At Brockport Auxiliary Service Corporation (BASC) at The College at Brockport, customer service is critically important to what we do. It aligns to our mission of supporting the strategic initiatives of the college, which are all about student success, and our vision of providing a positive experience each and every time we interact with the campus community. In addition, in our increasingly value-focused higher education environment where auxiliaries are often times not the low-cost provider nor the innovator with highly unique products, customer service is a way we can differentiate and add value to our campus communities. In many cases, we’re interacting with students, faculty, and staff multiple times a day via the key services we provide. This allows us a unique opportunity to get to know and build connections with our customers, and ultimately provide a higher level of service. In fact, at BASC our motto is, “Serving you best by knowing you first.”
I’m pretty sure we can all agree on the importance of customer service to our business. The tricky part is figuring out how to consistently deliver that great service across business lines every single time and to have truly engaged employees who care about their work and their customers and strive for continuous improvement. That is what BASC set out to achieve a little over a year ago. But we didn’t have to reinvent the wheel; there are lots of great customer-focused organizations. And as timing would have it, I was working on my master’s degree in strategic leadership at Roberts Wesleyan College and learning about many of these companies when my colleague Mark Gardner and I embarked on the creation of a plan for our own organization.
The plan we put in place is not unique, nor does it hold some secret key to success. It is, however, holistic, incorporates the successful thinking and practices used by other customer-driven organizations, and requires broad commitment and hard work for implementation. I am proud to work for an organization that has made this initiative a priority and has dedicated the time and resources necessary to achieve success.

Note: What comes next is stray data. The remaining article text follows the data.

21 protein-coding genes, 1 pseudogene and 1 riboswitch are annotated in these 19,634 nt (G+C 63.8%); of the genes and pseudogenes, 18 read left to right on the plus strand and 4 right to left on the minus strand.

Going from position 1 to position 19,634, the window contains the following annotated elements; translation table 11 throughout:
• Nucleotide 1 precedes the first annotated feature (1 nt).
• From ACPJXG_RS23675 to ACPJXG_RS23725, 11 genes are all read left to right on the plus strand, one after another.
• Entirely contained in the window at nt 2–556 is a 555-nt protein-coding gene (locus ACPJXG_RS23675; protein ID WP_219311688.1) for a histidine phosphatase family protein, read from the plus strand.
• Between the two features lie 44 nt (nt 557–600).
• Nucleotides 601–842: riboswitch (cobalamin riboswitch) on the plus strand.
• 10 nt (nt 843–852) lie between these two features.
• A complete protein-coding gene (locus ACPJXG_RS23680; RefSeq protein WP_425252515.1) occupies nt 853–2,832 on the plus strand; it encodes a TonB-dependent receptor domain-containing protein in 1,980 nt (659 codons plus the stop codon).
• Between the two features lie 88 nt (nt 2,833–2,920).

Our plan adopts the common philosophy held by many, that a customer-centric culture means thinking about our customers in every decision we make, and understanding that in doing so we must put our people first, recognizing that they are the key to our organization achieving success. As Stephen George and Arnold Weimerskirch state in their book titled Total Quality Management: Strategies and Techniques Proven at Today’s Most Successful Companies, “New model believers hold that employee satisfaction is a leading indicator of customer satisfaction, and that loyal employees develop loyal customers.”
The successful companies we’ve studied have more than customer service programs per se, they have a customer service culture — it’s just the way they do business. With our goal to foster a similar kind of culture, we’ve put a number of best practice strategies in place to move us in this direction. These include some of the topics in George’s and Weimerskirch’s book: leadership, training and empowerment, recognition, continuous improvement, goals and measurement, and communication and reinforcement.
Throughout the year, for each of these strategies we’ve implemented a number of tactics at both the corporate and unit level. As a leadership team, we’ve talked about key philosophies in a people-first culture, like how as leaders it is our responsibility to role model the behaviors we expect in others, and to ensure that we have the systems and processes in place that allows our team members to be successful. Learning from tools available via the National Association of College and University Food Service (NACUFS) Customer Service Institute, our leadership team recently developed an employee promise as a way to publicly state the importance of our people in accomplishing our mission and vision. We’ve also created service standards that we’ll use as a basis for training and evaluation.